Finding out that your partner has been cheating on you is a gut-wrenching feeling. At first, it’s normal to feel anger and rage, but as time goes on, you may find yourself asking more questions. Where did they go? What gifts did he buy her? How many times were they intimate?
It’s normal to wonder what went on in your partner’s affair as you begin to heal and forgive. But is it really necessary to know everything?
First, understand why you want to know this information. The most common reason why people choose to know more is because they want to compare themselves to the affair partner.
A second reason is because people believe that if they know the details, it will lead to closure. It’s no fun wondering what went on, after all. That, in itself, can make a person mad.
If you think that knowing the details of your partner’s affair will help you, there are a few things to keep in mind. Let’s take a look.
If you’re a person who obsesses over little things or has a habit of rehashing the past, knowing the details of an affair will probably come back to haunt you. Though you may have good intentions, you might find yourself obsessing over all the things that went on in the relationship, and this will most certainly come into yours.
Second, if you use the information to compare yourself to the other person, you may start on a self-destructive path. Not only can this make you jealous and paranoid, but it can also leave you comparing your “real life” to the affair partner’s “fake life” because you really don’t know much about them.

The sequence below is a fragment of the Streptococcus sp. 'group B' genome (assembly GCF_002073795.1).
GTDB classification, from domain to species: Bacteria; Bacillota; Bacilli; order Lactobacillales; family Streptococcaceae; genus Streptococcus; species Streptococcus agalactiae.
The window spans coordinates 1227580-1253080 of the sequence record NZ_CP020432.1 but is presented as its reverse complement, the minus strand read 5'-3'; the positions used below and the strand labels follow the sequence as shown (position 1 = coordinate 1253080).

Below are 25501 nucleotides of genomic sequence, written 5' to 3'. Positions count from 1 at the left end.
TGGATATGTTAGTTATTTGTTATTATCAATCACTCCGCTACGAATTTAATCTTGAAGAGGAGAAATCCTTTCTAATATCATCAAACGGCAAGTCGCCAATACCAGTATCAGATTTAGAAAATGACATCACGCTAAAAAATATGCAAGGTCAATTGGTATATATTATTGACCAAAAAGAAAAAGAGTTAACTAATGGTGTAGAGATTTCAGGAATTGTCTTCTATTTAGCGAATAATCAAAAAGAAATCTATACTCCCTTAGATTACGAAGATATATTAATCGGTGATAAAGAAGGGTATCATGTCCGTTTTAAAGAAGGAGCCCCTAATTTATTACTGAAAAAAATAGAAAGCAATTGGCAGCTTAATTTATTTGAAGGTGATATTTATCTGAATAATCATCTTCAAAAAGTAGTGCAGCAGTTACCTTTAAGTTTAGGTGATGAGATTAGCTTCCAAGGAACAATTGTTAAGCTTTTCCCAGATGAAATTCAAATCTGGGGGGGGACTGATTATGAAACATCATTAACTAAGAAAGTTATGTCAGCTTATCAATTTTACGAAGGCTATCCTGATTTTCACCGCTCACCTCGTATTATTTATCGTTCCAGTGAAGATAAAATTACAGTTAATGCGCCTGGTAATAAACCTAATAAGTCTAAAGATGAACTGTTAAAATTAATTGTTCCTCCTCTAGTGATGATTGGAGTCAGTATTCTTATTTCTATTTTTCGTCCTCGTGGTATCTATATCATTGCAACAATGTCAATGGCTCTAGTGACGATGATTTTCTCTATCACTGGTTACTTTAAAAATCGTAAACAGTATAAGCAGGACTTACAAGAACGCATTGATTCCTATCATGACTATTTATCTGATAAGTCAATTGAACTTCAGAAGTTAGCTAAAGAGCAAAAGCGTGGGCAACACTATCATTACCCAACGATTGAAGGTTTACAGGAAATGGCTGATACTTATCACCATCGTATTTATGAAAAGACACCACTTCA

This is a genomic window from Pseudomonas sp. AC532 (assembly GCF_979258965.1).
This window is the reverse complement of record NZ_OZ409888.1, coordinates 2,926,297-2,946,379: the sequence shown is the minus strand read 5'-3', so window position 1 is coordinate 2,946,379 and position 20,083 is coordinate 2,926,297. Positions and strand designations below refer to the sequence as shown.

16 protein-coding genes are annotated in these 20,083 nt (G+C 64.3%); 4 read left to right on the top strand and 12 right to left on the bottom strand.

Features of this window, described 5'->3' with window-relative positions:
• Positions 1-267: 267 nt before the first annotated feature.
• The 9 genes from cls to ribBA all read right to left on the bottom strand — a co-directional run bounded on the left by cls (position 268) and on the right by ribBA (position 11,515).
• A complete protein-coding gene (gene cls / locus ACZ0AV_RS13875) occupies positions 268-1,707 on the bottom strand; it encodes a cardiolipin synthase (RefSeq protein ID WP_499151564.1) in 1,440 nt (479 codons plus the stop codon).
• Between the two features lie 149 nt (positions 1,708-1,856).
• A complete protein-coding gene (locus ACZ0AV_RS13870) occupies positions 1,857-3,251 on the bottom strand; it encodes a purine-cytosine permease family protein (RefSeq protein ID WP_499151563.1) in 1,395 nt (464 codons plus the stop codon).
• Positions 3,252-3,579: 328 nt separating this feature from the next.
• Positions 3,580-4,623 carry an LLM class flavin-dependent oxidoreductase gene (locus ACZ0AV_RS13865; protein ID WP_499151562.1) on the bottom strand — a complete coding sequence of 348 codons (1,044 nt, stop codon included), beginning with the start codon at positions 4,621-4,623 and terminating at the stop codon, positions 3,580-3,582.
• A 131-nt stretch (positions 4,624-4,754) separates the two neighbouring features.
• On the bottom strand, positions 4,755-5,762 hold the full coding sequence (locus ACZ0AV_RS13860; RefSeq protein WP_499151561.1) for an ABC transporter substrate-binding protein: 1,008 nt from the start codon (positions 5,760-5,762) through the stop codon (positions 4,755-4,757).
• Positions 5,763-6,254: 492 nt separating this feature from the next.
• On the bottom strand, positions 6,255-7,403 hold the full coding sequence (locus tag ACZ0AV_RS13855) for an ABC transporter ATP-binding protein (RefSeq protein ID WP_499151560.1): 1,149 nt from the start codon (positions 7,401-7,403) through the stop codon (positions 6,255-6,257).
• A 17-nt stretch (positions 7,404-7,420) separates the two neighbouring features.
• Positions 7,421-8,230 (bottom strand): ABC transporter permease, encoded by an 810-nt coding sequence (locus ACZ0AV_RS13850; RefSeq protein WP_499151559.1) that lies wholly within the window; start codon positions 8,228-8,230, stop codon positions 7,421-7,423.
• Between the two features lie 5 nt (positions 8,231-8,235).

Finally, know that learning the details of an affair won’t move you forward or help you heal in any way. The past is the past, and knowing crucial details isn’t going to change that. If you are not ready to forgive, it’s a sign that you need more time, not more information.
Now, does this mean that you shouldn't know the details? Not necessarily. You just have to know what your intentions are and how you will handle the truth.
As trusted private investigators in NJ that specialize in extramarital affairs, we warn our clients of this all the time. When they put us on their case, we want them to know that we may record things that are going to upset them. We want our clients to be prepared for this and also know what they plan to use the information for. Do they want a divorce? Do they want alimony? Do they just want to “stick it” to that other person?
At the end of the day, there is nothing wrong with wanting to know the details of an affair. But it’s also OK to not know. Either way, the details aren’t going to move you any closer to forgiveness. That will only come with time.